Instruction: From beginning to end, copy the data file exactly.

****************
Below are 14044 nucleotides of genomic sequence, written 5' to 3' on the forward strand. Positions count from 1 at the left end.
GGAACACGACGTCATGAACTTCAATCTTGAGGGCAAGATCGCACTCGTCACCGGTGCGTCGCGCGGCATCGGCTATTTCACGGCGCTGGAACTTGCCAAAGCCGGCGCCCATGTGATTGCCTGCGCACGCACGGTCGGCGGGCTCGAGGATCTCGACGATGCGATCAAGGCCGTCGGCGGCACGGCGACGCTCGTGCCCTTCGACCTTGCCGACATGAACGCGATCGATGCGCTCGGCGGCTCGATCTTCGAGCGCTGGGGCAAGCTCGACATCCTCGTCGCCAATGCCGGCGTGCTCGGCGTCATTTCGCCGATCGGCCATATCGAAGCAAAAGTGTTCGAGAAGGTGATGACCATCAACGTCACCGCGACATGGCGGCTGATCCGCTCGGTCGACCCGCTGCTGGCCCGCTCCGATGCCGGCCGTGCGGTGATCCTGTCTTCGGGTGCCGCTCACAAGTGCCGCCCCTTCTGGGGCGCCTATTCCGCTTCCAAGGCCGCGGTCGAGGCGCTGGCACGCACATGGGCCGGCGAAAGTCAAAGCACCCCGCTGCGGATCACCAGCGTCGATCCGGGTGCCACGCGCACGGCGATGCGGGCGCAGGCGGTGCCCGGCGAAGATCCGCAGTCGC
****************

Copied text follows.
Below are 14044 nucleotides of genomic sequence, written 5' to 3' on the forward strand. Positions count from 1 at the left end.
GGAACACGACGTCATGAACTTCAATCTTGAGGGCAAGATCGCACTCGTCACCGGTGCGTCGCGCGGCATCGGCTATTTCACGGCGCTGGAACTTGCCAAAGCCGGCGCCCATGTGATTGCCTGCGCACGCACGGTCGGCGGGCTCGAGGATCTCGACGATGCGATCAAGGCCGTCGGCGGCACGGCGACGCTCGTGCCCTTCGACCTTGCCGACATGAACGCGATCGATGCGCTCGGCGGCTCGATCTTCGAGCGCTGGGGCAAGCTCGACATCCTCGTCGCCAATGCCGGCGTGCTCGGCGTCATTTCGCCGATCGGCCATATCGAAGCAAAAGTGTTCGAGAAGGTGATGACCATCAACGTCACCGCGACATGGCGGCTGATCCGCTCGGTCGACCCGCTGCTGGCCCGCTCCGATGCCGGCCGTGCGGTGATCCTGTCTTCGGGTGCCGCTCACAAGTGCCGCCCCTTCTGGGGCGCCTATTCCGCTTCCAAGGCCGCGGTCGAGGCGCTGGCACGCACATGGGCCGGCGAAAGTCAAAGCACCCCGCTGCGGATCACCAGCGTCGATCCGGGTGCCACGCGCACGGCGATGCGGGCGCAGGCGGTGCCCGGCGAAGATCCGCAGTCGC